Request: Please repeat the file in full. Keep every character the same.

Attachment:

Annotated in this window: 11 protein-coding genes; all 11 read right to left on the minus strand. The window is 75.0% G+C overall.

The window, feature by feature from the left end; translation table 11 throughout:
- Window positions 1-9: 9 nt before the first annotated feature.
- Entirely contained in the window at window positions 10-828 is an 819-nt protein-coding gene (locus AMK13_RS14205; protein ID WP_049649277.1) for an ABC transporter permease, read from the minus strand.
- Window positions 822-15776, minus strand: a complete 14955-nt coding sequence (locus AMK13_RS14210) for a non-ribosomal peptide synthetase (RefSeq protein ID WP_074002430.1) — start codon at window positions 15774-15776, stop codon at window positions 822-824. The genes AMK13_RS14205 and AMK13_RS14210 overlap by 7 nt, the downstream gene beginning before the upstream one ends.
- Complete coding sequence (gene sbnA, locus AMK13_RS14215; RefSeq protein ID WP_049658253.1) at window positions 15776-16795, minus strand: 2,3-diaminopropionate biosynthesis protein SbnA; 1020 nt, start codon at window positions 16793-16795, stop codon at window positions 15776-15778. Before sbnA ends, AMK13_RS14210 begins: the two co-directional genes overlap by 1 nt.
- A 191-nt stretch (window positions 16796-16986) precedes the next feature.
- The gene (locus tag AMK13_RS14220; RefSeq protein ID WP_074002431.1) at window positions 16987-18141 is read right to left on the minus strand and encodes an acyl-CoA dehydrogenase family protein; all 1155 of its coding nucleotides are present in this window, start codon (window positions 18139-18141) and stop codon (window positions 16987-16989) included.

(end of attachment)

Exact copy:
Annotated in this window: 11 protein-coding genes; all 11 read right to left on the minus strand. The window is 75.0% G+C overall.

The window, feature by feature from the left end; translation table 11 throughout:
- Window positions 1-9: 9 nt before the first annotated feature.
- Entirely contained in the window at window positions 10-828 is an 819-nt protein-coding gene (locus AMK13_RS14205; protein ID WP_049649277.1) for an ABC transporter permease, read from the minus strand.
- Window positions 822-15776, minus strand: a complete 14955-nt coding sequence (locus AMK13_RS14210) for a non-ribosomal peptide synthetase (RefSeq protein ID WP_074002430.1) — start codon at window positions 15774-15776, stop codon at window positions 822-824. The genes AMK13_RS14205 and AMK13_RS14210 overlap by 7 nt, the downstream gene beginning before the upstream one ends.
- Complete coding sequence (gene sbnA, locus AMK13_RS14215; RefSeq protein ID WP_049658253.1) at window positions 15776-16795, minus strand: 2,3-diaminopropionate biosynthesis protein SbnA; 1020 nt, start codon at window positions 16793-16795, stop codon at window positions 15776-15778. Before sbnA ends, AMK13_RS14210 begins: the two co-directional genes overlap by 1 nt.
- A 191-nt stretch (window positions 16796-16986) precedes the next feature.
- The gene (locus tag AMK13_RS14220; RefSeq protein ID WP_074002431.1) at window positions 16987-18141 is read right to left on the minus strand and encodes an acyl-CoA dehydrogenase family protein; all 1155 of its coding nucleotides are present in this window, start codon (window positions 18139-18141) and stop codon (window positions 16987-16989) included.